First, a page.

… dual door buses? Once de rigueur in just about any significant urban environment, whether saloons or double decks, they’re just about extinct these days. In the provinces, anyway. There are a number of reasons why this should be:
- Unions refused the necessary 1960s conversion to urban OMO (sic) unless dual doors were specified. This no longer applies
- Traffic isn’t always quite what it was in the 1960s and operators can manage with but one service door
- A second door adds to purchases and maintenance costs and reduces even further seating on modern DDA-compliant vehicles
- There have been safety concerns about a remote door (partly overcome by interlocks, these days)
- They require longer stretches of accessible kerbing at bus stops, not that operators necessarily care
But it appears that Bristol is set to see a return of the bread, if an announcement by the West of England local enterprise partnership is to be believed. It’s going for dual door single decks for its planned Metro Bus rapid transit system. It could’ve taken double decks or even artics but it considered the higher frequency of a single deck service would be more beneficial in attracting growth. Passenger security on a single deck and better access to a higher number of seats were also features in the decision.
Oh, and reduced “dwell times” associated with single decks. Ugh. That’s an awful expression that’s creeping in.
If I understand it rightly, buses will work a combination of priority and ordinary roads. Older readers will recall that from about 1967 Bristol Joint Services went all-out for dual door saloons with the eventual purchase of several hundred Bristol RELL6Ls and significant numbers of Leyland Nationals. I do believe that they even cancelled an early order for dual door double decks in favour of REs.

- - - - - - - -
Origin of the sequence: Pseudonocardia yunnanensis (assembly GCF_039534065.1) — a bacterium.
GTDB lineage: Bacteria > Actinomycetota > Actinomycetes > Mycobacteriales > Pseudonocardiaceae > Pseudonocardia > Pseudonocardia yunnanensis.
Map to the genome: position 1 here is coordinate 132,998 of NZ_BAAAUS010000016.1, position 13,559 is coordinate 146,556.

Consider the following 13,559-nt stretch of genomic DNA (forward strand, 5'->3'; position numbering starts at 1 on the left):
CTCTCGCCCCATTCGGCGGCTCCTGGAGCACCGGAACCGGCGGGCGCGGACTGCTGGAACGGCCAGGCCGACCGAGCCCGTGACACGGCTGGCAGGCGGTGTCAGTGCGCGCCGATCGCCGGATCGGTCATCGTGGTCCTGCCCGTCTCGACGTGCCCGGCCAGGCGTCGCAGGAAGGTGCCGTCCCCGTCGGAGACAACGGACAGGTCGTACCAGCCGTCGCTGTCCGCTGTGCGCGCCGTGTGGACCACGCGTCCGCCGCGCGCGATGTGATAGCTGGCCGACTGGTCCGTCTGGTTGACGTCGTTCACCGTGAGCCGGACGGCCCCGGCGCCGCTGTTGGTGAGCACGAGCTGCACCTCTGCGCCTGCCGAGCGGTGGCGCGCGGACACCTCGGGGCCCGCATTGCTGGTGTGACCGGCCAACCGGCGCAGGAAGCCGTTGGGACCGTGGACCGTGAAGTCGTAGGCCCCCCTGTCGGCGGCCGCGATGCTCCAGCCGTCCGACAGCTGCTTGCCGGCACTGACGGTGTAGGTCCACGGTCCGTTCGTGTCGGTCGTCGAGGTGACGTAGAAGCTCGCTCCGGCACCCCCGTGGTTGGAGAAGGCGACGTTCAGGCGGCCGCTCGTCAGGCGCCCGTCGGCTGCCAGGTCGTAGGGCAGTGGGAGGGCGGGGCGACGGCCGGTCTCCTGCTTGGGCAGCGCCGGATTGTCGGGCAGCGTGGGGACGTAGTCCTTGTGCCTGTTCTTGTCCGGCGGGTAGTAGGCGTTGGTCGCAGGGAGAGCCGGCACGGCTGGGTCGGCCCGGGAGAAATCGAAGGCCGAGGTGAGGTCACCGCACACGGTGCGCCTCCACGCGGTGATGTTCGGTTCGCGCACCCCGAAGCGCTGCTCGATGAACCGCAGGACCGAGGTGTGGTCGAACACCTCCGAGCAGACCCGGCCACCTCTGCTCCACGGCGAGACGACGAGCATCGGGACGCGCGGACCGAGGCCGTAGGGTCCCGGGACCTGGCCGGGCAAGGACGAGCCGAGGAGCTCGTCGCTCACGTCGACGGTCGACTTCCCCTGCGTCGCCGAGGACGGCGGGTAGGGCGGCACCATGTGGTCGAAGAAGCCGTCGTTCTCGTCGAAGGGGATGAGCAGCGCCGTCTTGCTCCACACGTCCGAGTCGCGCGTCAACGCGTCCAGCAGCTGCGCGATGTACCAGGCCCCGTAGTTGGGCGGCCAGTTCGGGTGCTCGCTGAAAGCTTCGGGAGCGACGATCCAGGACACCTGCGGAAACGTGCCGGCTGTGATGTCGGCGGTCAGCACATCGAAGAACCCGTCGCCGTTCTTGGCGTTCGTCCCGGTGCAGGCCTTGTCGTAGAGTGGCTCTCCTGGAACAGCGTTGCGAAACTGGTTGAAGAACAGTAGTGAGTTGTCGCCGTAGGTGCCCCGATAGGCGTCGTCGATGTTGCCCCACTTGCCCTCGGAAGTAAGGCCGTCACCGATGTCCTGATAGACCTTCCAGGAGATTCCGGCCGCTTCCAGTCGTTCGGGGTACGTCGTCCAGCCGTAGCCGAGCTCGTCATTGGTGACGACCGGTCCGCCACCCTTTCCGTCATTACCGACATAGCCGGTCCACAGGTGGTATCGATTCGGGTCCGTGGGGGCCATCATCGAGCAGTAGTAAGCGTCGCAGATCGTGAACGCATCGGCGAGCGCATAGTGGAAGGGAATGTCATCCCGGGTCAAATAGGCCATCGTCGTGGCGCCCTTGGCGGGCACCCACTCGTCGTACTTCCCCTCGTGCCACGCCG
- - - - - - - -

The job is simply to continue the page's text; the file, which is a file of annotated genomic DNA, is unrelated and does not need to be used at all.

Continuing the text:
Back then, the REs replaced double decks. You saw a straight swap from 58 to 70 seat deckers (or something like) to OMO (sic) 44-seat REs—*without* any increase in frequency. Little wonder the trick that was supposed to revitalise city services by halving crew costs never truly paid off—as people fed up with passing full buses and with standing deserted the service.
I even recall the very first of Bristol’s 44-seaters were delivered with 53 seats but were converted before the union would countenance their use (unless you know differently). As it happens, 53 seats and a single door wasn’t that far off the capacity of the KSWs still in Bristol service or the LDs of the time.
At least the current partnership has considered things fully when going for single deck dual door vehicles. One wonders, as belt tightening becomes something of a national sport, whether there might be a volte-face when there’s less money for the additional operating costs.
I can’t make references to dual door saloons of the 1960s and 1970s without an honourable mention of Hants & Dorset. H&D followed that particular fashion slavishly. Here was a truly eclectic collection of dual door saloons aimed at operating more urban services. Alongside standard dual door RELLs and Nationals you could find dual door LHs and both Strachan- and Willowbrook-bodied Bedford VAMs. Not that there was always consistency on any particular route. Its post-1972 Provincial subsidiary was to be all but 100 per cent dual door by the end of the 1970s.